JUNE IS MEN’S HEALTH MONTH – WEAR BLUE!
By Jodi Fletcher
Summer is a great time to ramp up those New Year’s health goals. The good weather and longer days don’t leave any room for excuses not to get healthy. The month of June has not only Father’s Day in it, but is dedicated as Men’s Health Month. That means time for men of all ages to take a closer look at their health. According to Menshealthmonth.org, the purpose of this month is “to heighten the awareness of preventable health problems and encourage early detection and treatment of disease among men and boys.” Federal, state, and local governments have declared the month of June as Men’s Health Month: to see your state’s proclamation go here. Awareness programs, activities, social media attention, and Men’s Health Week are just a few of the methods designed to encourage men to seek out information about their health. Family involvement is also an important factor in ensuring the men in our lives get the help they need towards longer, healthier lives.
- On average, men live 5 years less than women
- 1 in 2 will develop cancer
- Men have a higher death rate than women for most leading causes
- Approximately 30,000 men in the U.S die yearly from prostate cancer
- Men see the doctor half as much as women for preventative care
- More men are uninsured than women
Common men’s health issues are managing chronic diseases such as diabetes, obesity, hypertension, heart disease, and high cholesterol. Other issues that affect health and quality of life are low testosterone and depression. Low testosterone affects sexual health, mood, memory, and energy. Low testosterone increases the risk of other chronic conditions as well. Prostate health problems are common in men, especially over the age of 50, although younger men can experience problems too.
- BHP: benign prostatic hyperplasia is an enlarged prostate
- Not cancerous
- Most common in men over 50
- Half of men age 50-60 and 90% by age 80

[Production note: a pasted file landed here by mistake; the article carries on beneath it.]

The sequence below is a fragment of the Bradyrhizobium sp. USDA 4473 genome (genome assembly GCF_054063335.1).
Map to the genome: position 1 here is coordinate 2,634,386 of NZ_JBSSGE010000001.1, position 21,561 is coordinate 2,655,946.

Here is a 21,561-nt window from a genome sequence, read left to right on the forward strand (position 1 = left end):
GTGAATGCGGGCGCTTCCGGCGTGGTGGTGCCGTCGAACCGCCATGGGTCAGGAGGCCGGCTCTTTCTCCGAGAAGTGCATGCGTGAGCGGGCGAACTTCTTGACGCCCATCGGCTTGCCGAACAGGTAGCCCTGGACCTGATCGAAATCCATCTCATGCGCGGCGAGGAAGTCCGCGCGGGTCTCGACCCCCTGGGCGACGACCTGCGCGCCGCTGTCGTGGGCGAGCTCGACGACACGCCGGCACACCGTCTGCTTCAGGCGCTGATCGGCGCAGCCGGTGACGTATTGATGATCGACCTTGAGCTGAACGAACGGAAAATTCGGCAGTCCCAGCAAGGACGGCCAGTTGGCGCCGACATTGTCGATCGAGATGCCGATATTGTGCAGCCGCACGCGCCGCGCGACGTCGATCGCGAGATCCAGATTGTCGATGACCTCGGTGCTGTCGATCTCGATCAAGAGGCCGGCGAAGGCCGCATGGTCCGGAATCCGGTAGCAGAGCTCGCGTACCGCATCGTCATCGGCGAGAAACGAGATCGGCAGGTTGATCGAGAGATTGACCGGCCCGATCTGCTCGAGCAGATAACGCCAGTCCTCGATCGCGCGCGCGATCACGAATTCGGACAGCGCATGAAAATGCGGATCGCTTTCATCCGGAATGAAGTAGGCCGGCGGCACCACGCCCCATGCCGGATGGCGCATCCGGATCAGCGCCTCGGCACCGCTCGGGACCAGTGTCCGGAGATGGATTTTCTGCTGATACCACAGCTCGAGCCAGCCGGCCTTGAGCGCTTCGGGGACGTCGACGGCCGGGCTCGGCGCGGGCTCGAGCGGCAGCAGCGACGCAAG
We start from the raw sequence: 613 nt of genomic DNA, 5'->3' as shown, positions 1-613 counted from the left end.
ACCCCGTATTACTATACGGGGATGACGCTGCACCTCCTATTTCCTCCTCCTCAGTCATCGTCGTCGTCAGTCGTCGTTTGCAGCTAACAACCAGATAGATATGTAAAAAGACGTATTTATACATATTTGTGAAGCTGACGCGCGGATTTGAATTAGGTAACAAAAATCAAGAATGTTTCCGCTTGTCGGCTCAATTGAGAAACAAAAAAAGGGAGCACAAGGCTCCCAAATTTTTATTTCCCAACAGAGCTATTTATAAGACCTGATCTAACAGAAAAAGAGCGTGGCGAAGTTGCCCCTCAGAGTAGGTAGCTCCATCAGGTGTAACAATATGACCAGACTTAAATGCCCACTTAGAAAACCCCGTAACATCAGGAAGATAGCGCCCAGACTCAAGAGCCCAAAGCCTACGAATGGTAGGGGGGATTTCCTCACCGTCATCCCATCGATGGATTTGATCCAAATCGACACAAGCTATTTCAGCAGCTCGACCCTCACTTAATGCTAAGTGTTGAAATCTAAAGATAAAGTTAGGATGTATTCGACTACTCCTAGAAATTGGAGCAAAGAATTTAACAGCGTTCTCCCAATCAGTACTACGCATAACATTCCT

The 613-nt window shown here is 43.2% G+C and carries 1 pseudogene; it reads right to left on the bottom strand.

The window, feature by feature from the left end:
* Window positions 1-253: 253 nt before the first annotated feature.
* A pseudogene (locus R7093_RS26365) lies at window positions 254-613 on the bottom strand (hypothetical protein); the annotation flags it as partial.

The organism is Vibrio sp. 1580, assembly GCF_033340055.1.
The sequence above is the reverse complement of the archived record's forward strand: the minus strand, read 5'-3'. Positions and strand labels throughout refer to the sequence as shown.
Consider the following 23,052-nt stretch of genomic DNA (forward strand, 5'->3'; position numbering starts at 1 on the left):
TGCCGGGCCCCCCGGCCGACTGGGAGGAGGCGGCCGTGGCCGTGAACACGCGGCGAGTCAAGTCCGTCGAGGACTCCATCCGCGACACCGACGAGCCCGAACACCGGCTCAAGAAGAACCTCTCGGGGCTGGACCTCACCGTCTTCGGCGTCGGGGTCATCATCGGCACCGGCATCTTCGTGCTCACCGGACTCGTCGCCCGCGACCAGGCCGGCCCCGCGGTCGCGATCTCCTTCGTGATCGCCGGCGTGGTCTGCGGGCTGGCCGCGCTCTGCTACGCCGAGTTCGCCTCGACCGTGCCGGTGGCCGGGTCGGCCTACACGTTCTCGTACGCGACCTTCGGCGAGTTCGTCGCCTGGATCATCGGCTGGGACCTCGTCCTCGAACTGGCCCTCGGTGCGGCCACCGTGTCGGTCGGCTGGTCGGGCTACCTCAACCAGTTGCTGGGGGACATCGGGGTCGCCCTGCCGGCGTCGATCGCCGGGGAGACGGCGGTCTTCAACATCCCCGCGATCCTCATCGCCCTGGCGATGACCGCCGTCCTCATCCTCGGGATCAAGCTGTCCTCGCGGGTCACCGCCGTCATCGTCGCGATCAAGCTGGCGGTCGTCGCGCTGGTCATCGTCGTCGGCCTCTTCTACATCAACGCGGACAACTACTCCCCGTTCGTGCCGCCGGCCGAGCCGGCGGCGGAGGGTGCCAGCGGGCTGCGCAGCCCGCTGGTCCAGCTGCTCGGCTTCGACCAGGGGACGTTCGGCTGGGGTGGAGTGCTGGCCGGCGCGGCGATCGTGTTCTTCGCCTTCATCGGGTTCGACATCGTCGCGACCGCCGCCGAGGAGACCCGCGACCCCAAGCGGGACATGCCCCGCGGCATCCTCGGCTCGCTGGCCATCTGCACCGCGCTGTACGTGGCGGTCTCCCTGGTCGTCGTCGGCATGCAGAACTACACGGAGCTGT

- Causes discomfort and frequent, difficult urination
- Prostate cancer
- Most common
- 2nd leading cancer resulting in death
- No known prevention
- Inflammation possibly caused by infection
- Most common in men under age 50
The American Cancer Society recommends that men with average risk factors for prostate cancer get regular screening at age 50. Risk factors include age, race/ethnicity, geography, family history and genetic mutations. Early detection is crucial for treatment. There are two main screening tests used for early detection. One is a blood test that determines the prostate-specific antigen (PSA) levels. The other test is a digital rectal exam (DRE) that checks the prostate.
Steps to improve health and stay healthy:
- Eat healthy, include fruits and vegetables, and limit salt, sugar, and alcohol.
- Participate in at least 2.5 hours of physical activity every week.
- Quit smoking, for more information go here.
- Reduce stress, try meditation or yoga.
- Get regular checkups and preventative tests and screenings.
- Know the signs and get help:
- Heart attack: chest pain, weakness, pain in the arm/shoulder or neck/back, shortness of breath
- Depression: sadness, grumpiness, hopelessness, fatigue, thoughts of suicide
Friday June, 15th is “Wear Blue Day” as a reminder of the importance of men’s health, but any day can be designated for group awareness building activities. Wear something blue to show your support, plan events, or create a fundraiser.
Although the month of June is dedicated to men’s health, its message is important for the whole year. Join us in learning more about men’s health this month by going here for more information.
Thanks for tuning in to Hart’s Healthy Tips!